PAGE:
SYDNEY/MELBOURNE (Reuters) - Wildfires that threatened Australia’s capital, Canberra, over the weekend have been brought under control as containment lines held and hot and windy conditions eased, prompting authorities to lift a state of emergency.
While fire in the Australian Capital Territory (ACT), home to the capital city, has spread to more than 55,000 hectares (136,000 acres), close to a quarter of the territory’s entire landmass, the heat fuelling the danger is subsiding.
ACT Chief Minister Andrew Barr said the threat was not yet over and that there may be weeks of firefighting ahead.
“We may need to return to a state of emergency if the situation requires it,” he said on Sunday.
The ACT declared a state of emergency leading into the weekend, which gave authorities greater powers to order evacuations, close roads and take control of properties as fire threatened suburban areas.
It was the first time an emergency was declared in Australia’s capital since 2003 when fires destroyed almost 500 houses and led to four deaths.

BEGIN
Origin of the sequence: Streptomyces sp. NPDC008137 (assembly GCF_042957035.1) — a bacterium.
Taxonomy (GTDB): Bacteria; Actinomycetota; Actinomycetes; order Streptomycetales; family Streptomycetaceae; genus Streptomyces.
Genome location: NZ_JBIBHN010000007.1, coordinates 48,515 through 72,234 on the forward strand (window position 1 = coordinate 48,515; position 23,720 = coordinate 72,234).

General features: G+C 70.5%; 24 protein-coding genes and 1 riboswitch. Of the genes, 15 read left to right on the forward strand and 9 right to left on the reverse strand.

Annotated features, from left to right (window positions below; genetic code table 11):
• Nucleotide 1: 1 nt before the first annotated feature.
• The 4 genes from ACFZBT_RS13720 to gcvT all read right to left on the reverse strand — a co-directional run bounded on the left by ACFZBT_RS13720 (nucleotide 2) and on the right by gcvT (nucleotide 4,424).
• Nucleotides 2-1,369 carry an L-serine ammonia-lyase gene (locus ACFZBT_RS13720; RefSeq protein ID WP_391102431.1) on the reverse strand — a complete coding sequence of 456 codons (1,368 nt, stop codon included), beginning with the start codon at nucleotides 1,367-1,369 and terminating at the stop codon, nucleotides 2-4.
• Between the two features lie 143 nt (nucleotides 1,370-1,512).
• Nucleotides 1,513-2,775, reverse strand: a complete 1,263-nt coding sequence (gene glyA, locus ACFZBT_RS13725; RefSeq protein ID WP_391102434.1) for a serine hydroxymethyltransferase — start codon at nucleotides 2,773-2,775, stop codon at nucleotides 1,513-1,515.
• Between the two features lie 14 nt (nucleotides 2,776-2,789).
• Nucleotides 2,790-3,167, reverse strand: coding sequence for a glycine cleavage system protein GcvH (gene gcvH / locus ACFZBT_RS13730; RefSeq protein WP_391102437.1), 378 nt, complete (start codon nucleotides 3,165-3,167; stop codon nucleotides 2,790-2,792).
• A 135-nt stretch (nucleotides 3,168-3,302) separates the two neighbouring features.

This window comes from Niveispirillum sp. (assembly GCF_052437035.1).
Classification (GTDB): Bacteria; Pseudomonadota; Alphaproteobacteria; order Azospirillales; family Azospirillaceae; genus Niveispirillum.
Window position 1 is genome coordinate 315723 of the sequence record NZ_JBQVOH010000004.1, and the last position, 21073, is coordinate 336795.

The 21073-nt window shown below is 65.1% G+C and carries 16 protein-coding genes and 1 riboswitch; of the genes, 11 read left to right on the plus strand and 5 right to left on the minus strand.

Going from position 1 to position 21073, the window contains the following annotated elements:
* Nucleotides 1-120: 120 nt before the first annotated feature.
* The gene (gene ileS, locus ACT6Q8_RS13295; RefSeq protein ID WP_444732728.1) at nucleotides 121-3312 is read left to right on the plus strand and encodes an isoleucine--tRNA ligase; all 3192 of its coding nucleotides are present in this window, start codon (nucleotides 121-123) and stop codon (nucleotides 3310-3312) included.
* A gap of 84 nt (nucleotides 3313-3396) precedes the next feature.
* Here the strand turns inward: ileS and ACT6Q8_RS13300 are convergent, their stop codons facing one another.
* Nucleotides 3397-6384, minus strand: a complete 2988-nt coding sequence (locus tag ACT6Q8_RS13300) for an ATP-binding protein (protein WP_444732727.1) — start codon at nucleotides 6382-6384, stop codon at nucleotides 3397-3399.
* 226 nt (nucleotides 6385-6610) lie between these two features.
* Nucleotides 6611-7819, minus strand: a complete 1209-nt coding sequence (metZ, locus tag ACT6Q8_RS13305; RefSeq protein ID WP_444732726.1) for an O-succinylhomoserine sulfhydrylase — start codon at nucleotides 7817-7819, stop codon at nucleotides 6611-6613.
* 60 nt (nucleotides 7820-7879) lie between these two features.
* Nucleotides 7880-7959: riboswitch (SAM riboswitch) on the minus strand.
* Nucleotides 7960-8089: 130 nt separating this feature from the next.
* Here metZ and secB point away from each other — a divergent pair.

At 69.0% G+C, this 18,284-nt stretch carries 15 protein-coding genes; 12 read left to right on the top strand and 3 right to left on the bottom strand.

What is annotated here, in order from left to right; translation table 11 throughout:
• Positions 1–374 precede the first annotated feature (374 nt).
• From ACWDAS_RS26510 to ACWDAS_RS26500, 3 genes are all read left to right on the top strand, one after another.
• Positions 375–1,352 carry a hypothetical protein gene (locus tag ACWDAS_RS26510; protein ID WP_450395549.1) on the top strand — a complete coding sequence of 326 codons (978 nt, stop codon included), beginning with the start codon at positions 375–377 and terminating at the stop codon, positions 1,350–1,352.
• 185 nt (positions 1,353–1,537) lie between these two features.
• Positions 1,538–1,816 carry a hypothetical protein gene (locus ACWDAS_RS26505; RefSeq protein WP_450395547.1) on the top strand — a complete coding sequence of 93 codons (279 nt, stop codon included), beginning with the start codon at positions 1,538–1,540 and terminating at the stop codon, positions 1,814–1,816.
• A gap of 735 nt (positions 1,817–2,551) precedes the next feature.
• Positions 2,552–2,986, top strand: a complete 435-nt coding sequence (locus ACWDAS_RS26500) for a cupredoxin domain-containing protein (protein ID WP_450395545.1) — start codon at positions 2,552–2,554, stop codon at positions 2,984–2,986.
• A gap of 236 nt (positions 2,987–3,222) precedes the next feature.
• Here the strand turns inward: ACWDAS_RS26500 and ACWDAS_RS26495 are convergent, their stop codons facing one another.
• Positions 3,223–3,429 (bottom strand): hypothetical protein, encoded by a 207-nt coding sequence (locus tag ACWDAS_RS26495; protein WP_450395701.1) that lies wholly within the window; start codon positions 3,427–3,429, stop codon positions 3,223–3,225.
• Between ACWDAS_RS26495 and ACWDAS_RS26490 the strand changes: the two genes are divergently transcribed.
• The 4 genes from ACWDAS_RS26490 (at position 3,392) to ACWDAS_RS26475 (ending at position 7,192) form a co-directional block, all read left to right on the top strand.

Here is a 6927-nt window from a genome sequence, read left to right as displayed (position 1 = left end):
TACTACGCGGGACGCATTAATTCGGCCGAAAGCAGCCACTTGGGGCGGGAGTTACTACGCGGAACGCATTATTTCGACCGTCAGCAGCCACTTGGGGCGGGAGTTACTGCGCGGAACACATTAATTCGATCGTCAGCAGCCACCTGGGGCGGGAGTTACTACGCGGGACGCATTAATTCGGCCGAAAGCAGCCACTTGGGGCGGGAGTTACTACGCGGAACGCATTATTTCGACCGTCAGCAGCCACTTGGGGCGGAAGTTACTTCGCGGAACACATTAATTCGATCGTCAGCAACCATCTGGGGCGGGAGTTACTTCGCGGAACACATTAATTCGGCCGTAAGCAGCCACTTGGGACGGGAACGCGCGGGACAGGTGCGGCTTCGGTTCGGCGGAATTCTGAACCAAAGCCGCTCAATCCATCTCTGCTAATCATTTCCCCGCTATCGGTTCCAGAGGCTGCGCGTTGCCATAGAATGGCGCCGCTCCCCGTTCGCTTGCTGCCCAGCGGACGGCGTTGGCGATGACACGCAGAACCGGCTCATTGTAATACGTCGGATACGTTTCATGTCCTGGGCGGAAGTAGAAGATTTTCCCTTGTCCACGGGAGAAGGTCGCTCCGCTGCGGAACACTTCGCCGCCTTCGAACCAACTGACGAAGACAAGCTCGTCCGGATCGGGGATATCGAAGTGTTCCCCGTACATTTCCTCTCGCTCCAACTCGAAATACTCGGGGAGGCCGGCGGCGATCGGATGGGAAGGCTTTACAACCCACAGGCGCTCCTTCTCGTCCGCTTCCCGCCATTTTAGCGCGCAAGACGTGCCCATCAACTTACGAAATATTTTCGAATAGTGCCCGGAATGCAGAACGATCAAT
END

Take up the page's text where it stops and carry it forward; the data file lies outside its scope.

But containment lines supported by airdrops of fire retardant helped keep the blaze back over the weekend, even in the face of wild winds and elevated temperatures which only fell in the capital overnight on Saturday, according to Australia’s Bureau of Meteorology.
The dangerous conditions started to ease on Sunday, and there is favorable weather - and even rain - forecast for the rest of the week in the nation’s capital.
Australia’s prolonged bushfire season has killed 33 people and an estimated 1 billion native animals since September. About 2,500 homes have been destroyed and more than 11.7 million hectares of tinder-dry bushland have been razed.
The fire in the southern tip of the ACT also crossed into the state of New South Wales (NSW) and destroyed some homes, authorities said on Sunday.
Seventy fires were burning across NSW late on Sunday afternoon, with 30 of those not contained. NSW Health issued a statement saying air quality would be poor in parts of the state, including Sydney, due to a combination of bushfire smoke and dust blowing in from drought-hit areas.
Affected residents were urged to stay indoors and minimize physical activity, NSW Health said, adding those with chronic respiratory and cardiovascular conditions are particularly at risk.
Parts of NSW were struck by thunderstorms late on Sunday which helped douse flames, although authorities said storms could also trigger new fires.
“Widespread thunderstorms and lightning strikes today may produce new ignitions,” the NSW Rural Fire Service said in a tweet.
“Cooler conditions have seen reduced fire activity across most firegrounds today.”
Reporting by Jonathan Barrett in Sydney and Will Ziebell in Melbourne; Editing by Christopher Cushing
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